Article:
As dawn breaks on North Haven, Maine, the low sun floods the small island with orange light. It cloaks the forests of conifers and hardwoods, carves graphic shapes on stone cottages and dances on the restless sea. But while most of the islanders are still sleeping, the day has already begun for the lobstermen. Roughing the brisk wind and biting sea-spray, they are busy hauling traps and examining their yield.
It’s repetitive, backbreaking work but for brother and sister duo Abigail and Zebadiah Campbell, aged 24 and 21, the physical demands of lobstering are outweighed by the gratification of a hefty catch. National Geographic photographer Ronan Donovan spent two days with the pair, documenting the ebb and flow of their daily routine, as predictable as the rhythm of the sea.
“It was fun to dive into a totally different eco-system off the coast that I'm not used to at all,” Donovan tells National Geographic. “And from a visual standpoint, [lobstering] is fairly rich. There is the coastline which is inherently beautiful on its own and then you have the typically very early hours and with that some interesting light, the bright colors of the boats and the movement of the ocean.”
Shooting on a Canon EOS 6D Mark II, Donovan captured the gentle lilts of island life through the eyes of the lobstermen. Once out at sea, the Campbells will spend around five hours moving from buoy to buoy, hauling traps and sizing up the lobster. Those that are too big or too small are thrown back, while the pregnant females are marked with a notch on the second right fin, so they won’t be fished. Donovan, for his part, was grateful for the EOS 6D Mark II's lightweight frame, which eased the long hours spent on the rocking boat.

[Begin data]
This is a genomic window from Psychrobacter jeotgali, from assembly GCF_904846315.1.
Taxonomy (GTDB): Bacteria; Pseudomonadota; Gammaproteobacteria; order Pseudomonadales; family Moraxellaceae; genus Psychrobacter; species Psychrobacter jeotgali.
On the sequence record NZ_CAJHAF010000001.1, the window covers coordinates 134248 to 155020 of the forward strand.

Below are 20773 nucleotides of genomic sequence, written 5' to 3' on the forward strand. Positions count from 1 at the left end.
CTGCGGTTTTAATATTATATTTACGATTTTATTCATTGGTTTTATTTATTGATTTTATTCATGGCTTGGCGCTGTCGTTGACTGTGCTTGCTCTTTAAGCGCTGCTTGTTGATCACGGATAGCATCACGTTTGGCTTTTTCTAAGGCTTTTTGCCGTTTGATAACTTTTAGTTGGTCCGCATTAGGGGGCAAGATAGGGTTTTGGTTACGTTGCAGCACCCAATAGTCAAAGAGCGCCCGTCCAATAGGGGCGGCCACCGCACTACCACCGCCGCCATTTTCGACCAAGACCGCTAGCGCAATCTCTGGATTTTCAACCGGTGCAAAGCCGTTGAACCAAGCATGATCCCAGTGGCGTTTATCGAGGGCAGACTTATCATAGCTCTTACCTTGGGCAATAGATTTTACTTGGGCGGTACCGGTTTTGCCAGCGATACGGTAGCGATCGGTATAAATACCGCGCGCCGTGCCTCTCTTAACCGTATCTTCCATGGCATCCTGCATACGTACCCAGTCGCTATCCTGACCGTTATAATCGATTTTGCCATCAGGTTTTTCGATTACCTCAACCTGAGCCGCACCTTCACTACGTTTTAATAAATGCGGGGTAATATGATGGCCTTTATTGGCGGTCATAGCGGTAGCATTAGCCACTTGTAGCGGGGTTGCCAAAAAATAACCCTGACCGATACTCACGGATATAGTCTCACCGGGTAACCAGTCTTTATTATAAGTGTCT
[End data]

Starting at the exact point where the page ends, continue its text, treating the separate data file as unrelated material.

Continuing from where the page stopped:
Though Donovan typically photographs wild animals in remote surroundings, he relished the challenge of tracing the human angle. “For years when I was first learning photography it was more difficult for me to photograph human subjects,” says Donovan. “But one of my mentors, Michael Nichols, told me it's no different; you're looking for the same moments.” Indeed, the Campbells have been working the lobster boats together for so long that intuition is their preferred communication. But just as Donovan will sit for hours waiting for the flick of an elephant’s trunk, so too did he keep watch for the split second exchanges between sister and brother.
These accumulated moments of family tenderness against the backdrop of the rugged Penobscot Bay coastline made for a poetic visual narrative. “While I was out on the water with Zeb and his sister, we waved to their grandfather and then waved to their dad; they all fish out of the same port and all see each other every day;” says Donovan. “I like the idea that everyone is still there.”
That the Campbells – and other adolescents on North Haven – are continuing the family trade proves that some young people still favor small town life over the buzzing metropolis. It seems the salty sea runs through their veins, apparent in their unflinching work ethic and the fish tattoos some have notched on their arms. “It’s pretty tough,” says Donovan. “But there is deep fulfilment because it's empowering being out by yourself on the water or with your sister or brother and making a living that way; it's impressive.”
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